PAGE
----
Google introduced the new Android and iOS app during the keynote at its annual developers conference. The app is designed to make it easier for users to communicate with their friends through Google by sending messages or making video calls, whether from their smartphone, tablet or computer.
When the app is used on a smartphone or a cellular-connected tablet, Hangouts can also send messages using an individual's data plan. Making video calls over cellular networks is also allowed by most major carriers, but when Android AT&T users try the feature, they are getting a message telling them they must be on a Wi-Fi network to make a video call.
When asked why this is happening, AT&T blamed Google and the smartphone makers. In a statement, AT&T said apps downloaded from the Internet can be used to make video calls over its cellular network. But when it comes to apps that are pre-installed, the software developers and the phone makers have to work with AT&T to enable the ability to make cellular video calling.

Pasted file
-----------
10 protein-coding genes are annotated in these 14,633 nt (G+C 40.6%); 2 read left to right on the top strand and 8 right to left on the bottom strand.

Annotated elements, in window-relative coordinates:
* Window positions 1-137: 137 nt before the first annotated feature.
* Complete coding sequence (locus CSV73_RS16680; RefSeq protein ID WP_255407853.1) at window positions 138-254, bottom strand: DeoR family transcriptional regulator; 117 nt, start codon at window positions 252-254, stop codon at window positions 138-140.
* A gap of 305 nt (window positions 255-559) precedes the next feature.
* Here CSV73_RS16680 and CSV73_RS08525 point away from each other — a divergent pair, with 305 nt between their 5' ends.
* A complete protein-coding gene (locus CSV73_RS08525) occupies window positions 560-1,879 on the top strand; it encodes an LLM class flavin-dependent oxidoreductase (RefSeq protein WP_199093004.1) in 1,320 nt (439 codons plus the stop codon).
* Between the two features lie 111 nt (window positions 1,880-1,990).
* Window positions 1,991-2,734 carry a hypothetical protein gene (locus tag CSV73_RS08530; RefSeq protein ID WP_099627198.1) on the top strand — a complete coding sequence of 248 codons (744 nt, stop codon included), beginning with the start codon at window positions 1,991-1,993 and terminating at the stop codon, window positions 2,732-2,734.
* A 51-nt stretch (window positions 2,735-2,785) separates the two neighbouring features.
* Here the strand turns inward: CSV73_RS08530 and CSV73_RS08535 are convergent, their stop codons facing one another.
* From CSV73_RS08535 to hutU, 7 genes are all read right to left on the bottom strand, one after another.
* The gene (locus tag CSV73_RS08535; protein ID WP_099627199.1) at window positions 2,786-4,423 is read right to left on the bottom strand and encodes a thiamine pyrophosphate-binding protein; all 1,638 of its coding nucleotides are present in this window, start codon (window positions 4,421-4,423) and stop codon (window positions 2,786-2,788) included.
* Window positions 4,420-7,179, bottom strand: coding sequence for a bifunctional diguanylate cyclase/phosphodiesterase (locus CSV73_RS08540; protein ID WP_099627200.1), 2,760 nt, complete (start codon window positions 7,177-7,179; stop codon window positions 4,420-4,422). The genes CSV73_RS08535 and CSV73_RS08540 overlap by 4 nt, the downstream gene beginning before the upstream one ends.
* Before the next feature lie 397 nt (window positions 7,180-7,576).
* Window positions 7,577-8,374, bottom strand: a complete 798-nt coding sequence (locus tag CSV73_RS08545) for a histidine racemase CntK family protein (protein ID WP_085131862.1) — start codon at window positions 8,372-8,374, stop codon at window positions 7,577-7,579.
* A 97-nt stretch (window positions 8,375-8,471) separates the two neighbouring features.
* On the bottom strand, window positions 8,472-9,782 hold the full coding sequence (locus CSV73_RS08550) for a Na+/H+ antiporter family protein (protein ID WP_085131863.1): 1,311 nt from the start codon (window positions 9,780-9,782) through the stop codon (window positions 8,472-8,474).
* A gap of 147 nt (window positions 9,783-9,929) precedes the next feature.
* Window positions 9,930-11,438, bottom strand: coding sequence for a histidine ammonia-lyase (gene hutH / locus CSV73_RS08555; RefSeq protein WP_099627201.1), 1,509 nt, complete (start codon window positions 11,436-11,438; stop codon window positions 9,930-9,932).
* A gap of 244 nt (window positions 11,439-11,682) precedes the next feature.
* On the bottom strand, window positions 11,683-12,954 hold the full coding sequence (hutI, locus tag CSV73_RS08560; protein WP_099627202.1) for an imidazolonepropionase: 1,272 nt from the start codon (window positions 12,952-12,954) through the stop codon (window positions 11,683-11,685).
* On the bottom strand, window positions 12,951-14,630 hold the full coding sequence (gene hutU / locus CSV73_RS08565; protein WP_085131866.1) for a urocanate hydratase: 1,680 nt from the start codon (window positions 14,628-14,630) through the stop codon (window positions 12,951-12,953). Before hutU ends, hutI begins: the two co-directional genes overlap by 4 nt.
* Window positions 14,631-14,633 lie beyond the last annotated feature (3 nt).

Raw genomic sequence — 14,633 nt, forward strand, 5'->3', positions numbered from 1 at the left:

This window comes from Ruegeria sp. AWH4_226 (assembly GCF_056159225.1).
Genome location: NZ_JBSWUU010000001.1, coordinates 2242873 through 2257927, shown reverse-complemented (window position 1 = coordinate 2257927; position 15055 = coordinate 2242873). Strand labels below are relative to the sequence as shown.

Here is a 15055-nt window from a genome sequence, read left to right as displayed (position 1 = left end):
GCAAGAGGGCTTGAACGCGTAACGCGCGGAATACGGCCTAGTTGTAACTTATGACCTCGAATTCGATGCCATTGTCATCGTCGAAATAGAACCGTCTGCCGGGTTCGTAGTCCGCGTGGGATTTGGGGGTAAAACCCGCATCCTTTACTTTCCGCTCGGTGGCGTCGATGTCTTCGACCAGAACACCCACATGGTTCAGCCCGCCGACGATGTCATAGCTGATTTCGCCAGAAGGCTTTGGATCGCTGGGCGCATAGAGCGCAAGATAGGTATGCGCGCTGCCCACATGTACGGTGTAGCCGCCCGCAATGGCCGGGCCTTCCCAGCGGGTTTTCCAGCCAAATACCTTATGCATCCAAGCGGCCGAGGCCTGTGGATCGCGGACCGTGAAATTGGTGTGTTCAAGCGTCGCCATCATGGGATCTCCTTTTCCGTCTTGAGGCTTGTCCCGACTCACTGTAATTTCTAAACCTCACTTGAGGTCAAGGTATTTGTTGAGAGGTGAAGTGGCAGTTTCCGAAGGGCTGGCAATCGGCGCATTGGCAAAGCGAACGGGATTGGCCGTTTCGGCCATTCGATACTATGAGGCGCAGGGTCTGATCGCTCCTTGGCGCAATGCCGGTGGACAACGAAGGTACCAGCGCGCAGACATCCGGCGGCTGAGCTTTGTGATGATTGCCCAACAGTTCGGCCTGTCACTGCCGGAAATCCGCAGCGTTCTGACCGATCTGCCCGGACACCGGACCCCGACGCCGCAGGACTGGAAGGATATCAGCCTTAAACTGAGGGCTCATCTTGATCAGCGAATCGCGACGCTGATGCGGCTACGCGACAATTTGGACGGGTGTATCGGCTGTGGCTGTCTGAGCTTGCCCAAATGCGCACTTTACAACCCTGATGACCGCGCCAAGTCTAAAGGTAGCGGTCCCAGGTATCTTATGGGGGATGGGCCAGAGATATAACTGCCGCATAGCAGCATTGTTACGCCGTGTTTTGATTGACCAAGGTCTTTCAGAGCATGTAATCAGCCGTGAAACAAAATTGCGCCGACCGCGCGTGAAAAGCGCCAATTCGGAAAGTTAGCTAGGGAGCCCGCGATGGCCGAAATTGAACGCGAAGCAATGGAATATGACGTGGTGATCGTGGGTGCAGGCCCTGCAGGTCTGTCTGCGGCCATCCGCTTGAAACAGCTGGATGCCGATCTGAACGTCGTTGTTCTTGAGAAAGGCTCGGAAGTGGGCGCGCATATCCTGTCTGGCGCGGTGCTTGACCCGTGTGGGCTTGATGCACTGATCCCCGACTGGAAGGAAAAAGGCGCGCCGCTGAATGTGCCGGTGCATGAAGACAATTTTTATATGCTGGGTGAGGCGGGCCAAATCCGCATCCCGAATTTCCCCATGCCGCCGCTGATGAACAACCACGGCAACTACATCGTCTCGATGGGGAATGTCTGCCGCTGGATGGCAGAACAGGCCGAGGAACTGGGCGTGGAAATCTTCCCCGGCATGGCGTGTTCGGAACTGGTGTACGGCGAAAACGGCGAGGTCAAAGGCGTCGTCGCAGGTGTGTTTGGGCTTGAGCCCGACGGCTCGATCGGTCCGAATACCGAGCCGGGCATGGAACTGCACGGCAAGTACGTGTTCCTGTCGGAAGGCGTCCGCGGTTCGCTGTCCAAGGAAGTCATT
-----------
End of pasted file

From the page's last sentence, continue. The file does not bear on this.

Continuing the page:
"It's up to each OS and device makers to enable their systems to allow pre-loaded video chat apps to work over cellular for our customers on those plans," AT&T said in a statement.
This isn't the first time the company has blocked some of its customers from using video-calling apps over its cellular network.
When Apple rolled out iOS 6 last September and made it possible to make video calls using its FaceTime service over cellular networks, AT&T only allowed users on its shared data plan to use the feature. Over the next few months and after much pressure by advocacy groups, AT&T began allowing more customers to use the feature. However, it still blocks users with unlimited data plans from making FaceTime video calls over its cellular network.
Now, it seems AT&T may be doing the same with Google's new app.